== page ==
J. Allison, M. Li, C. Wolverton, X. Su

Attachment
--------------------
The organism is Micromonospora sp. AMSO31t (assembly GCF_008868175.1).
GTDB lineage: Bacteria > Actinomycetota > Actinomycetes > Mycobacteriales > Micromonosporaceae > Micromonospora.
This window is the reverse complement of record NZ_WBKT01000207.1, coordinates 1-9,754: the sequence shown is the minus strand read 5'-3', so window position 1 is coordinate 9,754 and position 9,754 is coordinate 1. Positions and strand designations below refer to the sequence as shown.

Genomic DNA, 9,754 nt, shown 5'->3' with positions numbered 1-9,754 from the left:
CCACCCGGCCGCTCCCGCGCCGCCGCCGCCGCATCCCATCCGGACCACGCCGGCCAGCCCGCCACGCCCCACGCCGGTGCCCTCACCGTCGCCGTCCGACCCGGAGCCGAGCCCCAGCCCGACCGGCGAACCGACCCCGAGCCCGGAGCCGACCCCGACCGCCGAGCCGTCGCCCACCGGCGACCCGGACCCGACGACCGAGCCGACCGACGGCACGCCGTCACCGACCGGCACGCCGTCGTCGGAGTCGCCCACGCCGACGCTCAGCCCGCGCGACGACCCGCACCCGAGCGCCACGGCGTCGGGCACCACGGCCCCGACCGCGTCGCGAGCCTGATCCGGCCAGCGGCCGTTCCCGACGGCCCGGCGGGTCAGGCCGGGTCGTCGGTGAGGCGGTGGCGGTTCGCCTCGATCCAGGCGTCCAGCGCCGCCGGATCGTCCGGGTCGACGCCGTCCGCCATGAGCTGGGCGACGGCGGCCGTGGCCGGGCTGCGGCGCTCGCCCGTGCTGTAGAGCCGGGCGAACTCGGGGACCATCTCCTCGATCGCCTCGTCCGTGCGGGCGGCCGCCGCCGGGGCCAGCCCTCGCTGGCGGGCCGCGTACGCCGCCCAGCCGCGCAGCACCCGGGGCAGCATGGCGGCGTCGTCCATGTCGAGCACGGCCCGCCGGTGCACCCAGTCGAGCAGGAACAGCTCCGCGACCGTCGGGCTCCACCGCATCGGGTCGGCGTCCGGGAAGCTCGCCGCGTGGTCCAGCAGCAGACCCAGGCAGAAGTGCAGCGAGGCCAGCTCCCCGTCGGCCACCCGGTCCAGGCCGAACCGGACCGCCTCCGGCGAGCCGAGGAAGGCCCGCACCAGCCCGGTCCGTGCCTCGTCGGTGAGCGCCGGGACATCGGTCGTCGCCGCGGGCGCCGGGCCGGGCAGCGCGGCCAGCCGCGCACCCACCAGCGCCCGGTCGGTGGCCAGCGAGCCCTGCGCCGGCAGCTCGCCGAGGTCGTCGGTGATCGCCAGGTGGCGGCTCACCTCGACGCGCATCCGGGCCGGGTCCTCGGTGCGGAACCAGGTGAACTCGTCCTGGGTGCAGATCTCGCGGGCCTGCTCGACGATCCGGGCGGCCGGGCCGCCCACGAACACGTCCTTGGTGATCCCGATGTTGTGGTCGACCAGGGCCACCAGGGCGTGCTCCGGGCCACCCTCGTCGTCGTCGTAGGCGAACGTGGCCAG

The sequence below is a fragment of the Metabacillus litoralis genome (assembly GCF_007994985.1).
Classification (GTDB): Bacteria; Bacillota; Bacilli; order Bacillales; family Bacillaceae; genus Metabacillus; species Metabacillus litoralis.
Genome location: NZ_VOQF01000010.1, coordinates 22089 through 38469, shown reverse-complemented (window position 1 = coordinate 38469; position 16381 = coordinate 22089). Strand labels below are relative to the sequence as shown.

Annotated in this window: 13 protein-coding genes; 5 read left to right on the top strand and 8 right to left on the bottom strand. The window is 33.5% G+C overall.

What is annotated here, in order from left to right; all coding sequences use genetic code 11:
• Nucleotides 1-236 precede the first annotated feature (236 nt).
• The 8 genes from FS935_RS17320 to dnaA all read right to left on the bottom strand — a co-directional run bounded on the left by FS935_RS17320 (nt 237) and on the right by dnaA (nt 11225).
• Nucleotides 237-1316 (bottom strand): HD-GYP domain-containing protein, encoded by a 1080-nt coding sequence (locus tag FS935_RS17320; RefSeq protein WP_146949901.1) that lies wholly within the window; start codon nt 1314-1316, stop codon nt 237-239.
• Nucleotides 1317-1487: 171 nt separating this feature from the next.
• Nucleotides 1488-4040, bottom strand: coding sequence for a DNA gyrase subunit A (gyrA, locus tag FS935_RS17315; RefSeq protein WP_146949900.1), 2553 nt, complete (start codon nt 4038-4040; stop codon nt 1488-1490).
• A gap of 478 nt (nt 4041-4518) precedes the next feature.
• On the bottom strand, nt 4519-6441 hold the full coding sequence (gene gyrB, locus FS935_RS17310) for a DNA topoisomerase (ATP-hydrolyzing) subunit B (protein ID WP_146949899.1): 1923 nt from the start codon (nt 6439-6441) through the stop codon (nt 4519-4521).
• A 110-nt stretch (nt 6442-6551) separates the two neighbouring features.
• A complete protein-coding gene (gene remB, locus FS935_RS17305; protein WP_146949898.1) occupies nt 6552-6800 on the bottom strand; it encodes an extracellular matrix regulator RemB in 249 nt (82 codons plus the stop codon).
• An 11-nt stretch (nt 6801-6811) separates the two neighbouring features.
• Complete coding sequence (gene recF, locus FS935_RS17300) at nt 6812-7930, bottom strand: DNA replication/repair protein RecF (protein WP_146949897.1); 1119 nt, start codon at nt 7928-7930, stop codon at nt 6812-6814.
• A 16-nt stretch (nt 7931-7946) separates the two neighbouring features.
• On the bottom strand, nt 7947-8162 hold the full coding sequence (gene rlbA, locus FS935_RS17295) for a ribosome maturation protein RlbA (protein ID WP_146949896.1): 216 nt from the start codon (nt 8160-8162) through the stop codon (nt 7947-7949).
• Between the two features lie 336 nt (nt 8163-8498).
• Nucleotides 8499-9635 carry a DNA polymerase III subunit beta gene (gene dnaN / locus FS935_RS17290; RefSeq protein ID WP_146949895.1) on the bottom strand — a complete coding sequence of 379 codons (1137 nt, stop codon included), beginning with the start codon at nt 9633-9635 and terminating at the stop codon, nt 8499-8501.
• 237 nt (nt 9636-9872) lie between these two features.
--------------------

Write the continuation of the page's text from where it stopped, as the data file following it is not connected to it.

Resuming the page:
The automotive product design and manufacturing community is continually besieged by Hercule an engineering, timing, and cost challenges. Nowhere is this more evident than in the development of designs and manufacturing processes for cast aluminum engine blocks and cylinder heads. Increasing engine performance requirements coupled with stringent weight and packaging constraints are pushing aluminum alloys to the limits of their capabilities. To provide high-quality blocks and heads at the lowest possible cost, manufacturing process engineers are required to find increasingly innovative ways to cast and heat treat components. Additionally, to remain competitive, products and manufacturing methods must be developed and implemented in record time. To bridge the gaps between program needs and engineering reality, the use of robust computational models in up-front analysis will take on an increasingly important role. This article describes just such a computational approach, the Virtual Aluminum Castings methodology, which was developed and implemented at Ford Motor Company and demonstrates the feasibility and benefits of integrated computational materials engineering.
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